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The model item passed into the dictionary is of type 'WearablesWeb.Domain.Device', but this dictionary requires a model item of type 'WearablesWeb.Models.API_Models.SwiftypePostContainer'.Description: An unhandled exception occurred during the execution of the current web request. Please review the stack trace for more information about the error and where it originated in the code.
Exception Details: System.InvalidOperationException: The model item passed into the dictionary is of type 'WearablesWeb.Domain.Device', but this dictionary requires a model item of type 'WearablesWeb.Models.API_Models.SwiftypePostContainer'.
Source File: d:\home\site\wwwroot\Views\Devices\Details.cshtml Line: 199
Version Information: Microsoft .NET Framework Version:4.0.30319; ASP.NET Version:4.6.1590.0
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On a scale of 5 being awesome, 1 being terrible, how would you rate this product?
This score shows the average across the reviews listed below
Garmin's Vivosmart might be all the smartwatch you need
Garmin mixes activity tracking and smart notifications in a fitness band that bridges the gap between step counter and smartwatchPublished by Digital Trends See the full review
Garmin's Vivosmart activity tracker counts steps, measures sleep, reminds you to move, and sends notifications, including text messages, to your wrist. Its midrange price point makes it an attractive option.Published by PC Mag See the full review
Garmin Vivosmart Review
The Garmin Vivosmart wristband marries accurate activity tracking with smartphone notifications in a comfortable, minimalist design.Published by Tom's Guide See the full review
where fitness band meets smartwatch
Garmin deserves praise for being one of the first companies to develop a fitness band that does double-duty as a smartwatch. That said, the device suffers from some uncomfortable ergonomics and an app that offers little in the way of motivation.Published by Engadget See the full review
An activity tracker with the heart of a smartwatch
While it won't appeal to everyone, the Vivosmart is a solid activity tracker for those individuals who are also interested in receiving basic notifications on their wrist.Published by CNET See the full review
This score shows the average across the reviews listed below
Neat device in search of a better app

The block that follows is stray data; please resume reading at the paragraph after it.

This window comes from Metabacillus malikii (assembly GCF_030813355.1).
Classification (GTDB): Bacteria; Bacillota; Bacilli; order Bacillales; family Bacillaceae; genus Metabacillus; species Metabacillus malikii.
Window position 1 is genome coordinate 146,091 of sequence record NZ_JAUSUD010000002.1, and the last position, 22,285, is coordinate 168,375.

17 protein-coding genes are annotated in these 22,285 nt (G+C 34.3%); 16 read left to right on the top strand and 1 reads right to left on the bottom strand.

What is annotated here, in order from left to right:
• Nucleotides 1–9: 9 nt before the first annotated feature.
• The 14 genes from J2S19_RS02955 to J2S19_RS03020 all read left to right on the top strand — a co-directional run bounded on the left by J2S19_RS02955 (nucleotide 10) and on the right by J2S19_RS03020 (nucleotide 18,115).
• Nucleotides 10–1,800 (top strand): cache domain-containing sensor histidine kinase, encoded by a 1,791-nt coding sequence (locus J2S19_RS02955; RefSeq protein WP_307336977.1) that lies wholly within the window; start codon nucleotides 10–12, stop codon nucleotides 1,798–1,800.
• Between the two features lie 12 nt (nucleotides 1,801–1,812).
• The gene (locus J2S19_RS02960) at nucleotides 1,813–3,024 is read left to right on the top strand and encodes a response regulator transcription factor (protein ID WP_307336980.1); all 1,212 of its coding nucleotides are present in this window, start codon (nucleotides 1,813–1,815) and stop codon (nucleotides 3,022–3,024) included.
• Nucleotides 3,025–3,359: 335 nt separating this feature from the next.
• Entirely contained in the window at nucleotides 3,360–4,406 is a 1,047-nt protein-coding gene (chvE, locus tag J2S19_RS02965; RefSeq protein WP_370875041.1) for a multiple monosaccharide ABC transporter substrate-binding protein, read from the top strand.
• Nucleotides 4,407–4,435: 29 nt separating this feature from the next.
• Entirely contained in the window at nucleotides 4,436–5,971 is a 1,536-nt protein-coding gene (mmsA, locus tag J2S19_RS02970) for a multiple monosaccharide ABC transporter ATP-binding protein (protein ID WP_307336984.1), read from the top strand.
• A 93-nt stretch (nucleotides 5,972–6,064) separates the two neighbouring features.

I received the earlier version of the VivoSmart as a Christmas gift in 2015, and immediately found a place for it in my life. Like many other people though, I quickly noticed rapid decay in the OLED performance; to Garmin's credit when I called to find out how to fix it they offered to replace it free of charge. I asked for an upgrade to the Vivosmart HR and they provided it without complaint as a one-time courtesy. The new band is even better than the older one. One thing I liked about the original band was its "stealth" appearance. I'm not looking for a status symbol, I wanted something that was minimal in appearance and rich in function. It definitely provided that, as the OLED only displayed information when I tapped on it or received a notification from my phone. The new band isn't quite as understated, but it has a fairly streamlined display that is in keeping with the look I wanted. Since cell phones became widely available, I haven't worn a watch at all - quite happily. I found the constriction on my wrist, and the interference of the watch face with my hand when its extended annoying. The Vivosmart HR doesn't bother me at all; the face doesn't extend outside the width of the band, and the texture and fit of the band aren't noticeable to me. I was primarily interested in an activity tracking band to help me keep on top of taking exercise breaks at work. I don't have trouble with keeping weight off, but the studies showing the cardiovascular benefits of taking breaks from sedentary computer work are compelling. Overall step tracking, and the sleep monitoring were also attractive ideas to me. An unexpected benefit was the Garmin's ability to display notifications from my iPhone. I like not having to pull the phone out to check a new message or caller id. Particularly in meetings, its nice to be able to subtly check an incoming call or text to decide whether I need to deal with it. I don't need a fully interactive device like Apple's smart watch, which would only be an incrementally more useful device at a pretty steep increase in price. It is pretty nice having the notification connection though. I'm a motorcycle rider (no bluetooth in my helmet yet) and its great being able to glance at my wrist when my phone buzzes and see whether I need to pull off and respond to a call or text. The increase in functionality of the HR option is good - but not as useful as I was hoping. I do like being able to monitor my response to exercise conditioning by changes in average, basal heart rate - and I do feel the device displays an accurate measurement in most quiet activities like walking or light exercise - but it doesn't respond well to moderate or vigorous exercise. I'd like to think that my heart rate only goes up to 90 when running, but I know that's not the case. It does usually display a reasonable peak HR over time, but its instantaneous response is nowhere near accurate. The place where the device falls well short of expectations is the smartphone app. It syncs fine, and has useful summary displays, but the default assumptions of "running" or "cardio" have to be manually edited in the exercise log if you're doing something like rock climbing, or Crossfit, or soccer, and there is no way to display those activities on the watch face itself. A big bug that I haven't seen fixed is that the time stamp for an exercise session is always midnight for the following day, so if I train at 5pm on Thursday it gets logged as the middle of the night on Friday. Its not a deal breaker, but it is annoying. In any case, I'm very happy with the band itself and its doing exactly what I hoped it would. I have hope that Garmin will continue to improve the app and look forward to continued updates. A final note on battery life. More battery is always welcome, but I'd say this device's 5-6 days of life with my level of usage is fine, and frankly better than I was expecting. The only problem I have is that I only have one charging cord (its not a universal format) and that I'm always leaving it at home when I need it at work or vice-versa. The low battery warning comes on with adequate warning really, but recently its tended to be on Saturday morning when I left the cord on my computer at work.Published by John-Wallace Jun 20, 2016See the full review